If schools, colleges, and students are pressurised by the government to ensure strong take-up of either T-levels or A-levels for all students, BTECs could be the ‘squeezed middle’ qualification. There is already some evidence that DfE does not view BTECs as favourably as others. Whereas UCAS consider a distinction in a BTEC to be the same tariff points to a grade A at A-Level, DfE only considers it to be midway between grade B and grade C.
The scope for confusion for parents and students is high, despite T-levels being designed to make non-A level pathways less of a labyrinth. A sizeable number of universities have a significant stake in the outcome of all this, as do the sector’s overall widening participation figures.
As it happens, the sector’s interest in this is further complicated by the position of Michael Barber, incoming Chair of the Office for Students. Barber’s most recent role has been as Chief Education Advisor at Pearson, who own and administer BTECs.
What for now?
T-levels are still a way off; full implementation will only come in September 2022. In the short to medium term, that universities particularly reliant on BTEC entrants have been the ones to suffer most from declining school-leaver recruitment should raise alarm bells were take-up at Level 2 and 3 to further decline.
OFFA should also take note of the challenges that BTEC student face once they arrive at university, including the markedly lower retention and completion rates, coupled with a tendency for students to be from less privileged backgrounds. BTEC holders are a cohort that should be given specific attention by access and retention efforts, and universities should monitor, track, and invest in the progression of students who might be unused to some of the assessment methods and styles of delivery for in higher education.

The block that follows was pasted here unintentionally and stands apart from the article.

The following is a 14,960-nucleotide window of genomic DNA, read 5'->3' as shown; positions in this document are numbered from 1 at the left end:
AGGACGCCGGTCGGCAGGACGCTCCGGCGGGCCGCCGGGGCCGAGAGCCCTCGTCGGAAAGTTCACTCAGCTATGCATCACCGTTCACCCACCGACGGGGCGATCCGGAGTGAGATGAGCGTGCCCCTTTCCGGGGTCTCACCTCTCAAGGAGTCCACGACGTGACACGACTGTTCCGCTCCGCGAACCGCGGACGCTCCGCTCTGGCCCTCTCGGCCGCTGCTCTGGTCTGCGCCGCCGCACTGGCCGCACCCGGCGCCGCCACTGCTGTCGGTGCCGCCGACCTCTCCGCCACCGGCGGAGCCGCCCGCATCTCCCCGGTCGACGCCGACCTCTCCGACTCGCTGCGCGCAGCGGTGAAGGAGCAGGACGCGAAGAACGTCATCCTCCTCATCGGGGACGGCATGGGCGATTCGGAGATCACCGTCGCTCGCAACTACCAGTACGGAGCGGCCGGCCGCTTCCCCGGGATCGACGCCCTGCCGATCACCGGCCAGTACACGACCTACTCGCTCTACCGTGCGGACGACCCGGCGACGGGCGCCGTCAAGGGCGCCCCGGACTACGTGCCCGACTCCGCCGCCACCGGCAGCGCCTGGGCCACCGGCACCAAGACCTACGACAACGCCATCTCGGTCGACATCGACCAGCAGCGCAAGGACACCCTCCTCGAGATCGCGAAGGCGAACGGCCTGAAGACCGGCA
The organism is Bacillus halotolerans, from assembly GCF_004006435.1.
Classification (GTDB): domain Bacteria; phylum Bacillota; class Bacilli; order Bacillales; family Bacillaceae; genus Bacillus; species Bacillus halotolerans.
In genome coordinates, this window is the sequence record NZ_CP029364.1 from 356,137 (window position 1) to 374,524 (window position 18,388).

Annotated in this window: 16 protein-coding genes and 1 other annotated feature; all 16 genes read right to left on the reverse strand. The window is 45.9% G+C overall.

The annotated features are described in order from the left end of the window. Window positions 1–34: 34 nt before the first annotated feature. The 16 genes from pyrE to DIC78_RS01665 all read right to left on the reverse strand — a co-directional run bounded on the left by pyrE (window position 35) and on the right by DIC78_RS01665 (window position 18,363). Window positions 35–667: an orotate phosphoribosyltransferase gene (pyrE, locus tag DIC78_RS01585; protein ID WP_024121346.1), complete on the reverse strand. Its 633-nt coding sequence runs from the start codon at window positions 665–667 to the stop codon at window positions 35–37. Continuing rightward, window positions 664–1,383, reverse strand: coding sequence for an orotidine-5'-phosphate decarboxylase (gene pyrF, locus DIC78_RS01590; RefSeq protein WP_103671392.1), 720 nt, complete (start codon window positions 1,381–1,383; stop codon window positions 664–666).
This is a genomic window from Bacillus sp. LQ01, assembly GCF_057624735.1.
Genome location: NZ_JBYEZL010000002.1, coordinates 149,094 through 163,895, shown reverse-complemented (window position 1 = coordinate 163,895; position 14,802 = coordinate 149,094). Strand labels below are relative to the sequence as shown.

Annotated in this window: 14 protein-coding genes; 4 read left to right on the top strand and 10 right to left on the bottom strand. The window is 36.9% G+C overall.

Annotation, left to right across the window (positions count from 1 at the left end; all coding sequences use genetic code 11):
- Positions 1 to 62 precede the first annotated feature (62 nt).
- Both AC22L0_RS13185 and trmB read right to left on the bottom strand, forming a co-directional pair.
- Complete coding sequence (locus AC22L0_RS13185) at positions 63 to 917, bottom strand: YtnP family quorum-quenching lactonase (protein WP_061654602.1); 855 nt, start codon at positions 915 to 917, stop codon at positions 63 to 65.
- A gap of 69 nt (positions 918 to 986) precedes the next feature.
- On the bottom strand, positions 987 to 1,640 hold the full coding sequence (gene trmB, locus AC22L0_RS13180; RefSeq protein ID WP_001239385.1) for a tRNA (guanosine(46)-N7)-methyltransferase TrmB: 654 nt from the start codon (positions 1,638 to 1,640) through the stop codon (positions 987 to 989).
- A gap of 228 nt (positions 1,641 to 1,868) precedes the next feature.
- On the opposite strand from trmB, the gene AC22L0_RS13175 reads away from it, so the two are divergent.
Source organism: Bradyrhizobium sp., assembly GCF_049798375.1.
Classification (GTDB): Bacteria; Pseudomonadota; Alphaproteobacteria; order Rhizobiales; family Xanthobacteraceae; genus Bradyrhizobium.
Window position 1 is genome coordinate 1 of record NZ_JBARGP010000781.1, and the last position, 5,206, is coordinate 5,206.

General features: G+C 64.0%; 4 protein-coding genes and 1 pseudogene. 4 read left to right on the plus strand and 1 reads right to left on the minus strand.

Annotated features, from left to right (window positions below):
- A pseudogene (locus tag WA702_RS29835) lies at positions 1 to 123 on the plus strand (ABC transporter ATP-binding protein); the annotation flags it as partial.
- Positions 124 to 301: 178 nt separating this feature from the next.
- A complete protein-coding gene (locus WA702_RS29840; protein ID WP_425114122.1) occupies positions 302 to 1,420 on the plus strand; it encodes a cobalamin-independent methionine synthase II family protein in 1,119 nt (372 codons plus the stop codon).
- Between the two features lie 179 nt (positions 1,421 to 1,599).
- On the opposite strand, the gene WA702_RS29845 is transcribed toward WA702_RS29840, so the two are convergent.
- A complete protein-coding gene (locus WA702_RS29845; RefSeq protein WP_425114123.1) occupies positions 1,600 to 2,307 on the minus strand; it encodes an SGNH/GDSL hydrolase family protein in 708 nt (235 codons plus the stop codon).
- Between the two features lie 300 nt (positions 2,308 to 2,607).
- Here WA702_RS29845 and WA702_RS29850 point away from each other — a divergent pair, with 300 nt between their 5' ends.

This does not mean that the BTEC is insufficient preparation for university, nor prove correct those who do see it as an inferior qualification. Plenty of evidence shows that BTEC students are able to succeed at university, and the number of students undertaking BTECs in conjunction with A-levels further underlines how this is no simple matter.
And after all, why should the question simply be about shaping the student to fit the university mould? BTECs are progressive in their assessment methods, with coursework a fundamental component. As the number of students taking BTECs increases, albeit still a small proportion of students overall, this is the time to think about assessment methods to fit the student, not the academic. Greater demands should be put onto academia – especially the Russell Group – to further develop ways to support and assess students beyond archaic end-of-year finals.